yeah. I somehow missed out mentioning that the likely scenario – ignore the tribunal, lose court cases – could result in legislation.

  7. blue leopard 7

    “The race card”

    It is of great concern to me when our politicians play into the baser elements of our characters.

    I would like to see a point when this tactic of divide and rule gets seen for what it is, an unnecessary creator of disharmony amongst us and it gets to be such an embarrassment to those caught playing it, that it becomes an obsolete approach.

    The bene-bashing fiasco comes under the same category.

    I am completely fed up with this bulls** way of “managing” our countries affairs, which creates more damage than anything that is trying to be repaired by peddling such rubbish. Ultimately politics appears to have become NOTHING about moving forward positively together and ALL about politicians saying whatever it takes so that they can get the salary of being in office.

    Ultimately intelligence is our strength and saving grace, we all need to start applying it.

  8. I guess key is finding out that nz is not such a push-over after all,it probably looked
    quite simple from his office in the US,all he had to do was become a member of
    national,become the leader,next PM and with the help of Goldman,he could do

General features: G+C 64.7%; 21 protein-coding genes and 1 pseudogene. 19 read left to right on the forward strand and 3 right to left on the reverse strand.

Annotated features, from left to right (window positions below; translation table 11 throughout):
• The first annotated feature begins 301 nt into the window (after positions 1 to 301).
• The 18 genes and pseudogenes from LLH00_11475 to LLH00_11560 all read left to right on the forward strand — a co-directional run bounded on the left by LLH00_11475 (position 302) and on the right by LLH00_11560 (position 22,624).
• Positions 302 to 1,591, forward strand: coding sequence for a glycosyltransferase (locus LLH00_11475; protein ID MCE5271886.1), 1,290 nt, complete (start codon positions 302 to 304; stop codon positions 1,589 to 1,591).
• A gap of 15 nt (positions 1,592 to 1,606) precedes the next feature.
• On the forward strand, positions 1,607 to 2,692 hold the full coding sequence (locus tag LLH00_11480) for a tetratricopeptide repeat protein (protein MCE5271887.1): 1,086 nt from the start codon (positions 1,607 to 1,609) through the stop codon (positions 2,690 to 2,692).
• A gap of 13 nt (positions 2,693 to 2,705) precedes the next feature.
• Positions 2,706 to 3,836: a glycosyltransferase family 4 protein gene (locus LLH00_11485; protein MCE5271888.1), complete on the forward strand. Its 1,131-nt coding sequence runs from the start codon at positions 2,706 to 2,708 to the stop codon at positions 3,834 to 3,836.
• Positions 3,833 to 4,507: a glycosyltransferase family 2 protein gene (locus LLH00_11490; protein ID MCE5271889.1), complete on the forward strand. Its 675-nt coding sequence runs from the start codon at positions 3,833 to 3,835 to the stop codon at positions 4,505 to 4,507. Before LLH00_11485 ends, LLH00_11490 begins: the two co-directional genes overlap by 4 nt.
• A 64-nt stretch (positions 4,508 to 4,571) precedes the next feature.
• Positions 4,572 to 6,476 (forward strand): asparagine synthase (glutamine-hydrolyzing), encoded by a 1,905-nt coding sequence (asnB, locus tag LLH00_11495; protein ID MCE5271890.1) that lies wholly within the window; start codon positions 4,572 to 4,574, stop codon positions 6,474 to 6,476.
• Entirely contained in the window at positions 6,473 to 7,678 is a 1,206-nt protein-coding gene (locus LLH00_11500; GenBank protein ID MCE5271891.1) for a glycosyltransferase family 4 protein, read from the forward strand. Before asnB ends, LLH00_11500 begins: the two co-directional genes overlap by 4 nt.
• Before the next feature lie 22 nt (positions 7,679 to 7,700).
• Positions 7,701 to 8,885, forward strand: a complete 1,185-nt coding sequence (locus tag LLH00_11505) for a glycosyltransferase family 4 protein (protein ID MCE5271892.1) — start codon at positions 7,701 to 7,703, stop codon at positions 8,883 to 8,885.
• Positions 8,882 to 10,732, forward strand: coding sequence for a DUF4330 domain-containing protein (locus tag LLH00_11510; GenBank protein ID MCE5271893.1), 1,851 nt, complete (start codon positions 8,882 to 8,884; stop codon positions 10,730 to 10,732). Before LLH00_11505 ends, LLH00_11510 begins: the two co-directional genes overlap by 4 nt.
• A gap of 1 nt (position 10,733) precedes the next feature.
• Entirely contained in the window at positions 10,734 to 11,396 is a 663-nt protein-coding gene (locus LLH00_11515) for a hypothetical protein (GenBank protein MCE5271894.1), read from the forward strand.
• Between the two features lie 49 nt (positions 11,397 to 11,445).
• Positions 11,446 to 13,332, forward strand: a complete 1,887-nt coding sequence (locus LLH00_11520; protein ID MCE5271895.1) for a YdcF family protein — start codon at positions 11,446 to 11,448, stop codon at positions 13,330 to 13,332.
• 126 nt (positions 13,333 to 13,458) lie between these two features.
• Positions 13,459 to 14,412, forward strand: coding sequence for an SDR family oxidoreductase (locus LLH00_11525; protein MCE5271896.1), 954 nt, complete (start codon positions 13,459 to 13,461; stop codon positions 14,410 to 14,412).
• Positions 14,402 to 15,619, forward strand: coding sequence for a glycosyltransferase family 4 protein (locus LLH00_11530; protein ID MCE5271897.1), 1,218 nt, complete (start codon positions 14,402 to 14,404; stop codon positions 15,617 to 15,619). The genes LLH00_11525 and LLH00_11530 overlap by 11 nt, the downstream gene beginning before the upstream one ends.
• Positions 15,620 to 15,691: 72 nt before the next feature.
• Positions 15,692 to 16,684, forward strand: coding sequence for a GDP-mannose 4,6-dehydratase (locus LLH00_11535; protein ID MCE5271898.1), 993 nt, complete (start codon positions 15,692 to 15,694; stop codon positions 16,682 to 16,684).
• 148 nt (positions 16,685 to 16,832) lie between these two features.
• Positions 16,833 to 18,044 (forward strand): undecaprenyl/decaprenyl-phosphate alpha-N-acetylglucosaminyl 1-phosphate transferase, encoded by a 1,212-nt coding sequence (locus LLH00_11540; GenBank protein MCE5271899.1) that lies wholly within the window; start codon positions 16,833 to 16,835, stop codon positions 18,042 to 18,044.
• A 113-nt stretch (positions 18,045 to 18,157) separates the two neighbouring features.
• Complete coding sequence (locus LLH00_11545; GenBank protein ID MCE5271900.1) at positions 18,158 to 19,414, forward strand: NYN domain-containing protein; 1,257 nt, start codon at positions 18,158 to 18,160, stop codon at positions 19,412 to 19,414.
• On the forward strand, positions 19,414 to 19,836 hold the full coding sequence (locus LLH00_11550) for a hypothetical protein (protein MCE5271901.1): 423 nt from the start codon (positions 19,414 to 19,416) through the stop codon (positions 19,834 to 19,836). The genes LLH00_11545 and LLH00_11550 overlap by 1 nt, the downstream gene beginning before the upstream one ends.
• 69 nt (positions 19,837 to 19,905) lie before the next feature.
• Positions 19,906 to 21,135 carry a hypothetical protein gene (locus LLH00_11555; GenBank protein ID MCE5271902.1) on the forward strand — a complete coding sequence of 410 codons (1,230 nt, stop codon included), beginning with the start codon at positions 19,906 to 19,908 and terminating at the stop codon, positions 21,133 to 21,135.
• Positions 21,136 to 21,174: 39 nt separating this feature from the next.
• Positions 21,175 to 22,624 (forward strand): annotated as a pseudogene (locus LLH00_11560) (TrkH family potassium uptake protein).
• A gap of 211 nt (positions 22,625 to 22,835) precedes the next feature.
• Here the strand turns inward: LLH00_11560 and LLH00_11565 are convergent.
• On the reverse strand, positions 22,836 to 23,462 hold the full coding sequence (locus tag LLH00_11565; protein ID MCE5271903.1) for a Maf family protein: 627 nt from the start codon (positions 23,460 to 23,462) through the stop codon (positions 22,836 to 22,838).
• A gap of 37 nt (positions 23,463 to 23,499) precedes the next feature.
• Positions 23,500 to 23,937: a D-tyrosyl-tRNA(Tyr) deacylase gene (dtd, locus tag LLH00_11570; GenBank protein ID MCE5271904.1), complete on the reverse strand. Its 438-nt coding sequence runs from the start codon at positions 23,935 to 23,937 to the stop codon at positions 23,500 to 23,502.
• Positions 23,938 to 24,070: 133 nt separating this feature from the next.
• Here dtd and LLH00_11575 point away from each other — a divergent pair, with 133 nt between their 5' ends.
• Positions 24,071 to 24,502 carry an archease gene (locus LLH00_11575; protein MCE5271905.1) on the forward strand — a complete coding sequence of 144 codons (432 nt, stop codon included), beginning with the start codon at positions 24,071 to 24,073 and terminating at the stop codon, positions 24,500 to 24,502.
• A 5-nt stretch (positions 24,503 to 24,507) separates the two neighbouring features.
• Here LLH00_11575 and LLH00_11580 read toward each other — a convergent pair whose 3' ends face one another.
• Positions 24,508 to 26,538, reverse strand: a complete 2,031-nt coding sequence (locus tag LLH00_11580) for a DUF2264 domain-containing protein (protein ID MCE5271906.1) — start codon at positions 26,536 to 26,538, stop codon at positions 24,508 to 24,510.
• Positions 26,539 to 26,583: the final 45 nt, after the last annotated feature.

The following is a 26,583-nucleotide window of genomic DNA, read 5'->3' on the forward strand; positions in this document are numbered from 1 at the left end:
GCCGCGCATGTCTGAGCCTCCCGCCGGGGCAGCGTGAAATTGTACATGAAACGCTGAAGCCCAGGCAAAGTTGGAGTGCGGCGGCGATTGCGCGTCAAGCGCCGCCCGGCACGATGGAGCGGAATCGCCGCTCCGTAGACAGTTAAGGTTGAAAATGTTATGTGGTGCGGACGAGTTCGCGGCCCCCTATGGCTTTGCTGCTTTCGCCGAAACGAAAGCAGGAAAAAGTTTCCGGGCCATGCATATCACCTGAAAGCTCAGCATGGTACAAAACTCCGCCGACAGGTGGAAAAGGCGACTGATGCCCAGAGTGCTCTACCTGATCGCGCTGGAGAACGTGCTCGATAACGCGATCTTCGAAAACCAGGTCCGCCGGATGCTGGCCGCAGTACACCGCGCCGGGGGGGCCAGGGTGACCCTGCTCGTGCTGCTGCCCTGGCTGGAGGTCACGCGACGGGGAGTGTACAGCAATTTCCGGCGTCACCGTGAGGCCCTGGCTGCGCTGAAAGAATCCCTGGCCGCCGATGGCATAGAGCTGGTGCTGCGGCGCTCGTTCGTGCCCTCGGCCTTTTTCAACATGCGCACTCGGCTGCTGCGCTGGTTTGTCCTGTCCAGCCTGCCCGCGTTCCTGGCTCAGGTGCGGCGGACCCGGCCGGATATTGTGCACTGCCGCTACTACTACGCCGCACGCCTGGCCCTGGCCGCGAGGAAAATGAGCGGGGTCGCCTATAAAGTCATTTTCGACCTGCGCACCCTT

whatever he wanted,wrong,an overwhelming amount of nz’ers dont want their
    assets sold off in any shape manner or form,by keeping the maori party sweet
    everything should be easy,wrong,maoridom is more than the maori party,who
    lost seats in the last election and are not representative of all,so the battle begins.
    The only outcome for water ownership/rights is through the courts and not
    for GS or govt officials to collaborate on.

  9. foreign waka 9

    The pragmatic and honorable thing to do right now is to establish the legality of the sale. Be it by examining Maori claims or, as seems to be forgotten, asking the owners how they want to proceed – by casting a binding vote. Like a the real deal at a shareholders meeting.
    I do belief that this is politically acceptable, however the rich and famous already lined up for the “sale of the century” might get a bit of ruffled feathers. Not to worry too much, as there are plenty of other lucrative deals out there.

  10. AmaKiwi 10

    No American president before or since ever had such overwhelming public approval as JFK did when he went on national television and said, “I accept full responsibility for the Bay of Pigs fiasco.”

    I don’t think it is within Key’s constitution to do it, but if he told the country he made a mistake it would probably INCREASE his popularity, not diminish it.

    It might not last long. Within weeks JFK’s approval rating dropped back to where it had been before the Bay of Pigs “mea culpa” speech. But it cleared the air. The Republicans were never again able to embarrass him about this foreign policy fiasco.

  11. Tracey 11

    Ms Turia is unwell.

  12. ad 12

    If the asset sales agenda programme was delayed until after the 2014 election, would there be reason enough within the general public to vote Labour and not National?

    ie does Labour have sufficient policy gas in the tank to win the public if asset sales are taken off the media agenda for this electoral cycle?

    • Tracey 12.1

      I think many Labour people would vote Green, which might see National re-elected. Perhaps National people would feel more inclined to vote Green in these circs than Labour. I know that sounds odd, and a no-no 20 years ago but the times they have changed.